Champlain’s cartographic activity resulted from demands by Henri VI in the late sixteenth century that the coureurs de bois operating in New France create a new settlement. Previous settlement in the region had been stifled by the extreme cold weather, fear of attack by Native Americans, and the belief that the area could not efficiently generate revenue. Thus, throughout his time in New France, Champlain acted not primarily as a cartographer but rather as an explorer in charge of resource evaluation and an administrator responsible for overseeing the fur trade and governance in New France.
Jesuit Exploration of New France and the Great Lakes
After Champlain’s death, Jesuits conducted the most significant exploration in New France. Their activity had been encouraged by Champlain, who was a strong Catholic and sanctioned missionary activity in Native American communities. As they moved westward, Jesuits published their findings in annual accounts between 1632 and 1680 upon which Sanson heavily relied as he created his own maps. In fact, Sanson’s earlier map from 1650, in addition to this map from 1656, were the first printed maps based upon the Jesuit exploration of the Great Lakes.
The outbreak of the Beaver Wars in 1648 with the Iroquois Confederacy temporarily hindered the activities of the Jesuits. During the war, the Iroquois moved through Huron territory, destroying villages and killing many Jesuits. After peace was reached in 1653, Jesuits and coureurs de bois who were in search of furs continued traveling west, thereby gaining the information upon which Sanson relied. After the 1660s, the mapping of the Great Lakes area accelerated as Jesuits were able to move farther west into the areas around Lake Michigan and Lake Superior. This increased activity was due not only to recent French military victories over local Native Americans but also to new policies promoting exploration by the French crown.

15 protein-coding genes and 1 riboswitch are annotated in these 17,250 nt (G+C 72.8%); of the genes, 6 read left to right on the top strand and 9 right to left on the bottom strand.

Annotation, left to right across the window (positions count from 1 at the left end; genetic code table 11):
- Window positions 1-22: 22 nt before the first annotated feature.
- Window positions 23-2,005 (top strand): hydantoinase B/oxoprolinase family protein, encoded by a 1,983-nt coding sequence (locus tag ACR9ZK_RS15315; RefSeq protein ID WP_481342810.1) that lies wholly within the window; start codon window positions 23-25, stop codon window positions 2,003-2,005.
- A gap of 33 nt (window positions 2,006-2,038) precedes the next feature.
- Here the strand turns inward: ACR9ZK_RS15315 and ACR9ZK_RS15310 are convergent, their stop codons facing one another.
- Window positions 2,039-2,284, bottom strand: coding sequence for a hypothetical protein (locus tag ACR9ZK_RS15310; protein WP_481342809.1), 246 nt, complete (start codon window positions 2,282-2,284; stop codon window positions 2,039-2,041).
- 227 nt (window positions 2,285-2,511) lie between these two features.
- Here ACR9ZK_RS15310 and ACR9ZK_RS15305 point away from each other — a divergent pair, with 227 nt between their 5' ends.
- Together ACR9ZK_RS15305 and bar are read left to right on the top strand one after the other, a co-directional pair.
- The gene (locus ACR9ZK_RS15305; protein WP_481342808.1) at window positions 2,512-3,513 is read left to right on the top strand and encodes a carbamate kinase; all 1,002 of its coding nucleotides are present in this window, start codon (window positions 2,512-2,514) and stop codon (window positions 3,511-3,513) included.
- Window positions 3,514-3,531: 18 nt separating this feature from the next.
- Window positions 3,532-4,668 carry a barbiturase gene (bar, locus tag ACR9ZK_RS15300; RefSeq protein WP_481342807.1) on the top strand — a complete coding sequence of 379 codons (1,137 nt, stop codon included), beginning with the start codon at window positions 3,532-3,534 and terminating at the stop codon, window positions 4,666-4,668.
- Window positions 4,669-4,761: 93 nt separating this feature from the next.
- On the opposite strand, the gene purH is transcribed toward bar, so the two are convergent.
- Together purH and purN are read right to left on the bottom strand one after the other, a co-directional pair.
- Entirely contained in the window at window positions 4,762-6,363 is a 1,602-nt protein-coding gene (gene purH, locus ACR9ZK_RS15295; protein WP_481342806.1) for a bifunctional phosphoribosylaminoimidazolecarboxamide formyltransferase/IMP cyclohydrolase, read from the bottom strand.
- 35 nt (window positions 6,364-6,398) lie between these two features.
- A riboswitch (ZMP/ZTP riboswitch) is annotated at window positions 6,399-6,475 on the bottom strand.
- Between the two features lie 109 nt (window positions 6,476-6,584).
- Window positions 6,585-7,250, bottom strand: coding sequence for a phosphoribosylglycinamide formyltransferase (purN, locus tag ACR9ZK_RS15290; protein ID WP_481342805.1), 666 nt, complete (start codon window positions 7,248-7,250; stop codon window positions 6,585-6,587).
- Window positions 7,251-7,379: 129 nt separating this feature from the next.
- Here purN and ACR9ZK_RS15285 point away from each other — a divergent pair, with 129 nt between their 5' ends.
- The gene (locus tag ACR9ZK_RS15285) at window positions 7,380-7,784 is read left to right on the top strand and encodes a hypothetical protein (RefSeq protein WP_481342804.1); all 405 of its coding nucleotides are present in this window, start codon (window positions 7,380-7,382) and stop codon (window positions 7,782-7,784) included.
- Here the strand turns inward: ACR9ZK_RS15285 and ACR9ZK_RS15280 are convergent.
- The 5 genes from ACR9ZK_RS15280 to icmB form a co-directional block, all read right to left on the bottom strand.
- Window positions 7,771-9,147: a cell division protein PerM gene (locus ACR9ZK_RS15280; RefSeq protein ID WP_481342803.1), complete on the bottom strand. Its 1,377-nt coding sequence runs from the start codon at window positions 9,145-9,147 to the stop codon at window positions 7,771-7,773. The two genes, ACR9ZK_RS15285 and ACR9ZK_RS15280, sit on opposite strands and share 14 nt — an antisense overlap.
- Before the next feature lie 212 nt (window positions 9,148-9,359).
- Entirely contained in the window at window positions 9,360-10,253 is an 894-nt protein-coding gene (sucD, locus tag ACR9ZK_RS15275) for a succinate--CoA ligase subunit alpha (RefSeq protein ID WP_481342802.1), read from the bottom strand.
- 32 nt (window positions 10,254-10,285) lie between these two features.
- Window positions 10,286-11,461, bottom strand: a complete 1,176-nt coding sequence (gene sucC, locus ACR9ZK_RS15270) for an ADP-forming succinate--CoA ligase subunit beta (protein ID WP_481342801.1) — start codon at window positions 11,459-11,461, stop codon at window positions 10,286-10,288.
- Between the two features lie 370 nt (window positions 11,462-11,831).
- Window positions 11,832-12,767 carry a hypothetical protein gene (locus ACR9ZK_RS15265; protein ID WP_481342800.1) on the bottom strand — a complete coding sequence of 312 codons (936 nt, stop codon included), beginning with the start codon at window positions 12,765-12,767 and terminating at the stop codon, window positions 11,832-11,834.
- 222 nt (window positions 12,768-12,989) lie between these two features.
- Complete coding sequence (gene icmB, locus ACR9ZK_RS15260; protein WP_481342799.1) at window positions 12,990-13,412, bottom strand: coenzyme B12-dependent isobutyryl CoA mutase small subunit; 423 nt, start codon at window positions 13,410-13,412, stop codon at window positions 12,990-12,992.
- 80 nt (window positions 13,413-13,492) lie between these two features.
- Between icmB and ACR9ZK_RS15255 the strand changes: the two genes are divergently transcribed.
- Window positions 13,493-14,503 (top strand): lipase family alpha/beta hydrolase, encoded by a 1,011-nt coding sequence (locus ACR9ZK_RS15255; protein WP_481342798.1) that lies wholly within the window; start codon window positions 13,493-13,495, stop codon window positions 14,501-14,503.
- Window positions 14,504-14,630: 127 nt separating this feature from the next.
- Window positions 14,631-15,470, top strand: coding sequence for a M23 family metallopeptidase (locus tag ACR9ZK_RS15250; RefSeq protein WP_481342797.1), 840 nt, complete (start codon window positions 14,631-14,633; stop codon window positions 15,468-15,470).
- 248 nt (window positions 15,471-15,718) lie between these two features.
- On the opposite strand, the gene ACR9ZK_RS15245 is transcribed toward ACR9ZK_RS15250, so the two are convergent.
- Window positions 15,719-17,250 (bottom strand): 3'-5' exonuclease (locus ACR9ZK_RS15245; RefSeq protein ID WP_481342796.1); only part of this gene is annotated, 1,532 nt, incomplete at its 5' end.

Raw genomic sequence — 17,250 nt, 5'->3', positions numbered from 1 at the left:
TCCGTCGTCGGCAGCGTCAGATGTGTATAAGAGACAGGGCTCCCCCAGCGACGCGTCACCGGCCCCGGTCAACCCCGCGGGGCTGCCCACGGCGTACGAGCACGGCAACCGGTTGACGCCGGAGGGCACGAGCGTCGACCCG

Publication and the Continuing Influence of Sanson’s Map
The map was separately issued from 1656 to 1658 as Sanson completed his atlas, Cartes générales de toutes les parties du monde. It was engraved by Jean Somer, one of the main engravers with whom Sanson worked. Then, it became an integral component of the Cartes générales, which was published in many editions. However, the map remained unaltered throughout. The final edition of the atlas was published in 1676, although it remained in use even after this date.
As a map whose influence integrally shaped the cartography of Canada and the Great Lakes for over a century, this map would be a fine addition to any collection of maps related to colonial North America or French Canada. Sanson’s map remains a testament to the extent of French exploration in North America and the scope of French colonial ambition in the New World.